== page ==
Bennett’s The Dramatic Universe

https://www.dropbox.com/home/Public?preview=The%2B_Dramatic_Universe_commentary2a_JL.pdf

The old Darwiniana had a lot of commentary on Bennett’s The Dramatic Universe which despite being a work stuck in the ‘new age’ mindset nonetheless had a very modern cast behind its peculiarities and, in the process, provided an introduction, very indirect, without even mentioning the term, of the classic Indian Samkhya.

The latter is of interest because of its universal materialism, atheism, and the way it distances itself from the overweening spiritual jungle of ‘yogic’ spiritual traditions, seemingly endless in number. This subject anciently passed into the Roman Empire and influenced, amazingly, the development of christian theology. If you ever wondered at the strangeness of the doctrine of the Trinity it is because it is a preposterous version of an Indian atheist subject. That christian theologians would base their theology on such a distant and non-theistic subject shows how little we know about the development of christian thinking and we must suspect that christian theism was, for some of the church fathers, a painted face applied to an indic spiritual deeper layer. The world of Bennett inherits this very indirectly via some unknown sufi or other source, via the faux-sufi Gurdjieff.
With Bennett the whole subject is stripped of its history and recast in terms of modern science, despite its anomalous elements, among them an embrace of triadic thinking, not unrelated to the ‘dialectic’, but far more comprehensive. The work of Bennett accelerates away from the ancient Samkhya, which we can see now, is a decayed version of something still more ancient. This work has many liabilities but it points in principle to a possible spirituality of the future based on a basic scientific foundation. However, what we mean by ‘science’ in the end is not so clear, and the real basis of Bennett’s work is not so ancient, but in reality a version of Schopenhauer’s brilliant idea of the Will in Nature. Bennett’s triad of ‘being, function, will’ is invaluable as a way of breaking out of the sterile material/spiritual dualism. Bennett had a lot of very good ideas, and some really flawed thinking, but unfortunately wrote a lot of secondary works promoting gurdjieff’s teaching, and the result was a set of degenerated versions of his own masterpiece, The Dramatic Universe. Bennett had a useful distinction bypassing the material/spiritual dichotomy of the hyponomic, autonomic, and hypernomic realms of nature, roughly related to the subjects studied by physics, biology, and …we reach a void of what we usually call the spiritual but which in this framework is still ‘material’ but in a different aspect and about which we know almost nothing. Note the universal materialism of the whole range, a most useful innovation. The ‘spiritual’, which might exist beyond the triple materiality of nature, would be something else beyond what we call conventionally the spiritual. The difference can be sensed by distinguishing ‘existence’ and ‘being’: being stands beyond existence in some kind of larger abstraction. In any case, we have the insight, so characteristic of an indic ‘samkhya’ flavor of the universal materiality, or ‘uniformity’ of nature. The hypernomic realm thus remains the undiscovered continent of human knowledge but we have at least mapped out a new continent, hopefully to rescue ourselves from the layered superstitions we have inflicted on ourselves in the name of theology.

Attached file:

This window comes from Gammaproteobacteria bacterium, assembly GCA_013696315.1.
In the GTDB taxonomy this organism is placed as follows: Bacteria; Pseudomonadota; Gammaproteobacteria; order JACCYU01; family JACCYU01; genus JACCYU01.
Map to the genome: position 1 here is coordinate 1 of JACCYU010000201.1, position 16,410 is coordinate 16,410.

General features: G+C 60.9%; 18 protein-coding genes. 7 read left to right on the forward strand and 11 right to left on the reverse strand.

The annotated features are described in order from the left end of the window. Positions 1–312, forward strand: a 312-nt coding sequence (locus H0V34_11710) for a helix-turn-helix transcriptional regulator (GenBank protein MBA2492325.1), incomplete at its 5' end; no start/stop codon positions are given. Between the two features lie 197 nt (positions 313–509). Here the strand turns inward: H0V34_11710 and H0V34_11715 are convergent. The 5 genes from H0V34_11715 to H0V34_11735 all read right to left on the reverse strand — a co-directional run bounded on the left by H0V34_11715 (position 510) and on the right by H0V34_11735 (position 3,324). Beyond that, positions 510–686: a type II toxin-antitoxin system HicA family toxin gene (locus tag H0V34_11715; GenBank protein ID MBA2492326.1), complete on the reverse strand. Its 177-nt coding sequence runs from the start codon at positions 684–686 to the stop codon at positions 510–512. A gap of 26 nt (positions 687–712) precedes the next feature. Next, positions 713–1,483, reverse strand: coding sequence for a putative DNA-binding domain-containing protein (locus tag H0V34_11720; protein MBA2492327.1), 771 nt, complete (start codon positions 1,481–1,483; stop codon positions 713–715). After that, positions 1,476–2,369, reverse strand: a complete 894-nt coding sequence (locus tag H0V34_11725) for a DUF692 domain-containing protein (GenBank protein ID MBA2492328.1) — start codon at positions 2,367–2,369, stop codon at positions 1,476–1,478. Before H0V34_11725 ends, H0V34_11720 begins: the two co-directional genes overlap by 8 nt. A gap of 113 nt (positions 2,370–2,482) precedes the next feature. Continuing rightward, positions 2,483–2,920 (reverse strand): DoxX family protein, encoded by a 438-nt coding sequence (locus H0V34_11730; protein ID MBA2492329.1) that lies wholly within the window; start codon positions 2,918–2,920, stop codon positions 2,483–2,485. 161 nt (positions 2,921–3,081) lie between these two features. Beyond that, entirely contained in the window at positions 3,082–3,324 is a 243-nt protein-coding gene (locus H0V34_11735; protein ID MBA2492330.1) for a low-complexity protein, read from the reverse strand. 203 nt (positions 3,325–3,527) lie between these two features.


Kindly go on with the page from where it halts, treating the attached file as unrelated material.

We might mention briefly Bennett’s take on ‘evolution’, as one of the early (1950’s) critics of darwinism. For Bennett ‘evolution’ is the aspect of nature that evolves ‘life’ in the autonomic realm as the reconciling force between the hyponomic and hypernomic realms, an ingenious if still a bit new agish resolution of much of the confusion over evolution.
I am not a follower of Bennett and take his thinking critically but he is invaluable as an exit point from much of the confusion of secular/religious conflicts…
Our comments are based on The Dramatic Universe and nothing else. All the other works here are mostly useless attempts at simplification or gurdjieff propaganda based on false claims about the ‘law of three and the law of seven’. Much of Bennett’s work on spiritual psychology is not without interest, but somehow Bennett could never get it right here and was unable to produce a useful version of a ‘spiritual path’, in part because his thinking is so complicated noone can figure out how to apply it in practice. The answer, very simple, which eluded Bennett, is ‘stop thinking about it so much, and meditate’…

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